A Gang-gang Cockatoo (Callocephalon fimbriatum).

LEWIN Thomas (1829].)


A Gorgeous Watercolour by One of the Lewin Brothers

Body colour, water colour with touches of gum arabic, and pen and grey ink on paper watermarked J. Watman. Measuring 440 by 330m. Framed and glazed. Signed and dated “l.r. D & P by Thos. Lewin 182 9?.” Inscribed in brown ink verso: "Species from New Holland (very scarce) Lewin. [And in pencil] Drawn and painted /from Nature and Correct/ siz Colours and all Honors(?) Lewin Jany 18. 1829." [London,

A wonderful example of an Australian gang-gang cockatoo by Thomas Lewin, who was the son of William Lewin (1747-1795) and brother of John William Lewin (1770-1819). The bird is perched on a branch, beak slightly open, the delicate line and colour is excellent, entirely in keeping with this eminent family's talent.


The gang-gang cockatoo inhabits the south-west coastal regions of Australia - Victoria, the Australian Capital Territory (ACT) and the southern part of NSW. It is the faunal emblem of the ACT. The first specimen of the gang-gang cockatoo was sighted (and shot) in 1801 on Churchill Island by one of the crew from The Lady Nelson, which was on a coastal surveying voyage under the command of James Grant. The artist's brother, John Lewin, was actually on that voyage. However, he travelled in the sister ship, Bee, which was forced to turn back in inclement weather. The gang-gang cockatoo is quite a hardy bird and often survived the voyage back to England. The interest in specimens from the New World was intense and several wealthy collectors established their own menageries, so there's every chance that Thomas Lewin drew this from a live specimen.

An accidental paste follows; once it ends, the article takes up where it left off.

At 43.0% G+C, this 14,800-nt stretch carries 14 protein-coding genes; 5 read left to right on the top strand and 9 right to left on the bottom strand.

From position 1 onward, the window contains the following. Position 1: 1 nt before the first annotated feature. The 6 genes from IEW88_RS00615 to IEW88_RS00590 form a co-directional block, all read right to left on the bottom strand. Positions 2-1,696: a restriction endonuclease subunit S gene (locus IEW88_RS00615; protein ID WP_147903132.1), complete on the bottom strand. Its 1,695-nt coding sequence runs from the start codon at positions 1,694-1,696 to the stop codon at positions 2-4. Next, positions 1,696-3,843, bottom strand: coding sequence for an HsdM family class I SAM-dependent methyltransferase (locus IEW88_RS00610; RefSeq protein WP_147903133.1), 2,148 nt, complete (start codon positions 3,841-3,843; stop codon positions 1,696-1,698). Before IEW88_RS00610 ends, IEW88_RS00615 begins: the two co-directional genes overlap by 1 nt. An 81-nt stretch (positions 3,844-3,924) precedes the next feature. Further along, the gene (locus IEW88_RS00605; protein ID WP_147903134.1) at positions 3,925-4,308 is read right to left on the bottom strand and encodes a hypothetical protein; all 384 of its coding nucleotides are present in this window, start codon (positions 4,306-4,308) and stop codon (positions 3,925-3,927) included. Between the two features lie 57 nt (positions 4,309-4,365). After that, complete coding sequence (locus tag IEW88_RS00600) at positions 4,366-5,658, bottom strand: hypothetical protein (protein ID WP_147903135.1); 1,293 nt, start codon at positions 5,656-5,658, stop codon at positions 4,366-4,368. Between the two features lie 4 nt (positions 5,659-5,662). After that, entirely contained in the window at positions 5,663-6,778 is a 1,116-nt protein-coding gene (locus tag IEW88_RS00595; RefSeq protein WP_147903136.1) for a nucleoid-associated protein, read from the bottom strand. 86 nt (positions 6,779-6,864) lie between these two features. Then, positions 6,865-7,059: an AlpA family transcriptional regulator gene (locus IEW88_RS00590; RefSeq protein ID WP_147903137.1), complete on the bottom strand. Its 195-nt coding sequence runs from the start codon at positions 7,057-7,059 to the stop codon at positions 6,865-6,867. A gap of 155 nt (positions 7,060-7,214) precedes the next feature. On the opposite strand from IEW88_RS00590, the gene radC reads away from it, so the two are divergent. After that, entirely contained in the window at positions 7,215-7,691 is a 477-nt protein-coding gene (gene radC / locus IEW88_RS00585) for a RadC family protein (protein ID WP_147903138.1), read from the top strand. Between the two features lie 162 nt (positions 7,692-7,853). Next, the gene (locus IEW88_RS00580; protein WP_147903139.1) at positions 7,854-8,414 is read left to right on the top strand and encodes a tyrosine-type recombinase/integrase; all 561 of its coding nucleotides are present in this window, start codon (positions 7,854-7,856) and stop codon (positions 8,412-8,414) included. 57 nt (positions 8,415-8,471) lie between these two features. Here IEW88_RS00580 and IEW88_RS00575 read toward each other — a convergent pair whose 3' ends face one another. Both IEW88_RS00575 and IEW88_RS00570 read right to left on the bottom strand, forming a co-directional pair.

The Lewin family had an abiding interest in ornithology and connections to Australia. On moving to Kent, William Lewin befriended John Latham who has been described as the "grandfather of Australian ornithology." Their friendship was such that Lewin dedicated his masterpiece The Birds of Great Britain, with their eggs, accurately figured (7 vols., 1789–94) to Latham. His clearly talented sons, John William and Thomas, who were also collectors and illustrators, helped their father with the second edition of Birds of Great Britain... Just as John and Thomas worked together on their father's work, they continued this relationship while John was abroad.


Armed with a recommendation from the Home Secretary to then Governor John Hunter, John Lewin travelled to Australia in 1798 and became one of the best know artists of that era. In addition to landscapes, portraits of settlers, and miniatures, he painted much of the environment around him, including portraits of Australian Aborigines, and studies of birds, insects and plants. Such was his talent that Governor Macquarie became one of his patrons. Lewin published his first book in 1805, Prodromus Entomology: Natural History of Lepidopterous Insects of New South Wales. His second, published in London in 1808 was the Birds of New Holland, with their Natural History.


ODNB clarifies the brothers' working relationship: "The London editions of his books were supervised and edited by his brother Thomas Lewin, who also wrote the prefaces and arranged contributions from scientific experts." In 1813 John had George Howe (Australia's first government printer) print a new edition of Birds of New Holland, this time called Birds of New South Wales. It was the first illustrated book to be published in Australia.


Penny Olsen, Feather and Brush: Three Centuries of Australian Bird Art. (Melbourne, 2001) p42; Richard Nevill, Mr. J.W. Lewin, Painter and Naturalist. (Sydney, 2012).

Stock Code: 228727

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